Michael Sfard: ‘I don’t care about history’

Michael Sfard: ‘I don’t care about history’

I went to Michael Sfard’s lecture last week at the University of Pittsburgh School of Law with a heavy heart.

Why? Because even though Sfard, a young Israeli attorney, is called a “human rights lawyer,” his clients are mainly Palestinian Arabs. He defends their rights — and not from fellow Arabs. For instance, not from the Palestinian Authority, which sentences to death those who sell land to a Jew.

The human rights of the Jews are not under his purview, unless those Jews are anti-Israel.

Why did I go then? To ask the question that had long preoccupied me: Why would somebody choose to speak for an enemy population — where murder of Jews and Americans is celebrated — against his own state that protects him?

I prefaced my question with saying that as a refugee from the Soviet Union, it was particularly strange to me to hear that in the “oppressive” Jewish state it was usually sufficient for a Palestinian Arab to petition the court in order to get a satisfactory solution. I also briefly reminded Sfard of the Arab violence toward the Jews that had long preceded the recreation of Israel.

Sfard’s response was striking. He said, deliberately and clearly, expecting the audience’s reaction, “I don’t care about history.” I, too, thought there would be an immediate reaction, that this educated audience would now rise in indignation. Shouldn’t they all have been familiar with George Santayana’s maxim, “Those who forget history are destined to repeat it?”

No need to be a historian to understand how dangerous that forgetfulness would be — for the Jews in particular. We keep being promised genocidal repetition by the likes of the Arab League at the creation of Israel, Nasser in 1967, and Ahmadinejad today.

Alas, no objection arose from this audience of future and present lawyers. To the contrary, Sfard was applauded, especially when he said that he did not believe in the Jewish state. That prompted me to interject, “How about ‘Judenstaat?’” (Theodor Herzl’s book “The Jewish State.”) He did not know what it was, the foundation of modern Zionism.

Of course, Sfard’s not believing in the Jewish state leaves him not believing in the state he lives in. It seems, when people don’t care about history, they don’t care about the present either.

It is hard to briefly summarize Sfard’s talk, misinformation by both omission and commission. As usual, it started with the terminology. Long gone are the times when the disputed territories were called Judea and Samaria in general parlance. Those historic names have been ethnically cleansed into meaningless “West Bank,” adopted from Jordan that illegally occupied those lands. Even “West Bank,” however, is too neutral for Sfard, who used the word “occupation” to describe the territories. According to him, Israel began to “colonize” that land only in the 1970s. Never mind that Israelis only by then had restored Jewish access to the heartland of the land of Israel, including the Old City of Jerusalem. While no law except Jordanian has ever prohibited Jewish settlement on that land, the world has forgotten that Jordanians murdered and expelled the Jews from there. This is how east Jerusalem was turned into the “Arab East Jerusalem” of today’s media. Never mind that this part of town until the 20th century was the only Jerusalem, with a Jewish majority until the Jordanian murderous invasion in 1948. It is also through bloody pogroms that Hebron, the first capital of ancient Israel, and other parts of Eretz Israel became Judenfrei “Arab cities.” But Sfard does not care about history.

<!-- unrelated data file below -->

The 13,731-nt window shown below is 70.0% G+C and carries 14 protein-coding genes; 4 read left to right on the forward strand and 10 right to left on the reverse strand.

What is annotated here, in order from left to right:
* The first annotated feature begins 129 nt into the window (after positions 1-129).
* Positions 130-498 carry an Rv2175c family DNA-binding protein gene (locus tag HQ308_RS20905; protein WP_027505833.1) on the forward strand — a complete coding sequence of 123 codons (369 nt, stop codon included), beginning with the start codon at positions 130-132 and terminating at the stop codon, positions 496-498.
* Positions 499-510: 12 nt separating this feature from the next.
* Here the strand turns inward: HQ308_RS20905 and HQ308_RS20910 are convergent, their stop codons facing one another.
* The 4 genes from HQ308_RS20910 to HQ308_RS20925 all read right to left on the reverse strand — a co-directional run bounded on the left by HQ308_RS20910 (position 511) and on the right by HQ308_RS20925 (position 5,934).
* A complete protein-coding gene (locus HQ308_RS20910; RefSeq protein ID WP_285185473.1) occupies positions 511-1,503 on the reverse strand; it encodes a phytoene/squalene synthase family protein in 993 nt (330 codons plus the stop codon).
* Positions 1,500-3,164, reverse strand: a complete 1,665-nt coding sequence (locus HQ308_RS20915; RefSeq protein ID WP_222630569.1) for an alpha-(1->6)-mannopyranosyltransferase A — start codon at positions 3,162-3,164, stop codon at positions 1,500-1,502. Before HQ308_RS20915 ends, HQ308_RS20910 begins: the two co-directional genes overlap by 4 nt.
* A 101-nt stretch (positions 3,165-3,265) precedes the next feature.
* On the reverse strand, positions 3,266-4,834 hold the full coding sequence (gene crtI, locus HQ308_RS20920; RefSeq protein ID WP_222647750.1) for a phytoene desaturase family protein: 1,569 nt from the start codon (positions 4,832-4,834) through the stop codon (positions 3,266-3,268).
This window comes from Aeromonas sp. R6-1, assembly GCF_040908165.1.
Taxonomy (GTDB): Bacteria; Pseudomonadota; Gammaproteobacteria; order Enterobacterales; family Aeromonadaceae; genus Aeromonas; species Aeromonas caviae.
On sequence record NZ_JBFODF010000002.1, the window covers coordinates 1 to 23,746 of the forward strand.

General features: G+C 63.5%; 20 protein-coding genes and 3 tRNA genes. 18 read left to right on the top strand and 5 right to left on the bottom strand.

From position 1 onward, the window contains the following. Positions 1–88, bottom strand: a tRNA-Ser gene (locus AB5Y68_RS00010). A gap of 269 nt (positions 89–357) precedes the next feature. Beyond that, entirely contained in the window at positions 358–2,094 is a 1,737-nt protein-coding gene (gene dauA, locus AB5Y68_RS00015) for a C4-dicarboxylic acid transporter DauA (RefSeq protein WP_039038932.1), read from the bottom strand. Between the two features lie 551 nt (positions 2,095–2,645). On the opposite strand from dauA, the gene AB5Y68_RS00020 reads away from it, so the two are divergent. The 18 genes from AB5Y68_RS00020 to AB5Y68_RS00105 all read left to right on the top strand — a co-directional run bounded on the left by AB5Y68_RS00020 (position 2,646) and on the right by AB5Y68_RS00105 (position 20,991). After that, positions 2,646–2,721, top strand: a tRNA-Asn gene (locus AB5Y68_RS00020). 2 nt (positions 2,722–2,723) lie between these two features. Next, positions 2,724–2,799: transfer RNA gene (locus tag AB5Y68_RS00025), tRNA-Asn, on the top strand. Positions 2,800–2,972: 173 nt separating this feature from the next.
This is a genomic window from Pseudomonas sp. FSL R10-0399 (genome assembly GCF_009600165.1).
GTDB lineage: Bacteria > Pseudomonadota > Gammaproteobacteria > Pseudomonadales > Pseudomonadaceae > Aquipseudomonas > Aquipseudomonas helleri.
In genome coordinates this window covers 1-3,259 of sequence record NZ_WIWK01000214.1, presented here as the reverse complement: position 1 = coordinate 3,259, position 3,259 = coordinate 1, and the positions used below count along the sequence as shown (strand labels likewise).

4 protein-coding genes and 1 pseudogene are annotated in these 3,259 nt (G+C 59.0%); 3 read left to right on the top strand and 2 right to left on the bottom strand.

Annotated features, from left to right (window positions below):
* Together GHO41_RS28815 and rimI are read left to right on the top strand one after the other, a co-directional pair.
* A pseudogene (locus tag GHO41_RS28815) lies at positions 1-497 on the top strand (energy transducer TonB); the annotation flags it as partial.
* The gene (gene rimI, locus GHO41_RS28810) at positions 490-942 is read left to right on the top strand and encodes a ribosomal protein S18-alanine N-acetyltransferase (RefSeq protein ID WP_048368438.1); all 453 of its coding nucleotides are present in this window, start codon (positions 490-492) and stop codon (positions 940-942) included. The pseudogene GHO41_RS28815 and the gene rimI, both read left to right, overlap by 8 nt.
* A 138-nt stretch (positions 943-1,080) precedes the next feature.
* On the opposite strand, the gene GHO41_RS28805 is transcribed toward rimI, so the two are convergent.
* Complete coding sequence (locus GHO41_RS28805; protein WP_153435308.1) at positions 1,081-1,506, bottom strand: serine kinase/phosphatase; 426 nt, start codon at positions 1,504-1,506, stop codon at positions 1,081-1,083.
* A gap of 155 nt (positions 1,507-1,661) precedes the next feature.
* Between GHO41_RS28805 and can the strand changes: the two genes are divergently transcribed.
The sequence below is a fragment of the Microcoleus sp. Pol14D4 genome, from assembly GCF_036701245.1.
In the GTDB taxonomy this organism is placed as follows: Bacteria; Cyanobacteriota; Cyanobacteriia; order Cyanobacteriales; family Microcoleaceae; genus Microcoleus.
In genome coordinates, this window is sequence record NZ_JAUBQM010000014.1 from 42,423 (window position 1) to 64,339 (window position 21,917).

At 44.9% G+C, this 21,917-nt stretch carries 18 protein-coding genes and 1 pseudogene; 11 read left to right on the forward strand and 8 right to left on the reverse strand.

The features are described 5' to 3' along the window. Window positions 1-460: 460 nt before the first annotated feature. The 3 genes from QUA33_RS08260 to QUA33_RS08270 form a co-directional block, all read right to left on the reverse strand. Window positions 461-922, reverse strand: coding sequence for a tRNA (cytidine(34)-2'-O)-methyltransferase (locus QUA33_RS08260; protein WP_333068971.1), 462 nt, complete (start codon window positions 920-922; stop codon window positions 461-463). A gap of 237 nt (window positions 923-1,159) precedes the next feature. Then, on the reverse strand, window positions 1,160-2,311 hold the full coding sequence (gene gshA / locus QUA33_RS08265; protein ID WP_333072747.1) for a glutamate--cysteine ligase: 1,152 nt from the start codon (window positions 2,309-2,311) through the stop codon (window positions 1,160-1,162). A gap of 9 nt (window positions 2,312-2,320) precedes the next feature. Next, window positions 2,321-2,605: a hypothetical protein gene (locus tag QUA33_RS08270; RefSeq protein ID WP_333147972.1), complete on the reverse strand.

His main problem is the security barrier. He misnames it “separation wall,” despite the fact that of this largely chain link fence, less than 3 percent is actually a wall. Never did he mention that the only reason for the fence was the terror war that Arafat started in 2000. Only in 2002, before construction started, terrorists from the territories murdered 457 Israelis. There were no fatalities in 2012. Sfard does not care about security; he derisively calls it a “Jewish obsession.”

Needless to say, the “oppressors” did change the fence’s route as per Sfard’s petition, and he told the truly horrific story how an Israeli officer thanked him for letting know about an inconvenience to Arab farmers, since remedied. In fact, Sfard intimated, the evil authorities satisfy his clients’ grievances even without any court rulings, “in a shadow of the court.” Why? Because, to his satisfaction, they are “willing to barter land for legitimacy. Legitimacy is in very short supply.” How much does U.S. legitimacy depend on the route of its security barrier built on its Mexican border  — with no terrorist threat?

I do not know why this annual lecture has been renamed from The Martin Luther King Lecture to Lawyering For Social Change, but I think Dr. King would be happy that his name is no longer associated with it. The social change it stands for is not consistent with Dr. King’s vision of Israel  “as one of the great outposts of democracy in the world, and a marvelous example of … how desert land can be transformed into an oasis of brotherhood and democracy. Peace for Israel means security and that security must be a reality.”

Peace through security is exactly the human right that Sfard, the “human rights lawyer,” denies his compatriots and, ultimately, his Arab clients as well. As for the Pitt law students, they were denied truth, and with their $25 education credits for this “lawyering” lecture received not education, but anti-Israel ideological indoctrination.

(Michael M. Vanyukov is a professor at the University of Pittsburgh School of Pharmacy, School of Medicine and Graduate School of Public Health.)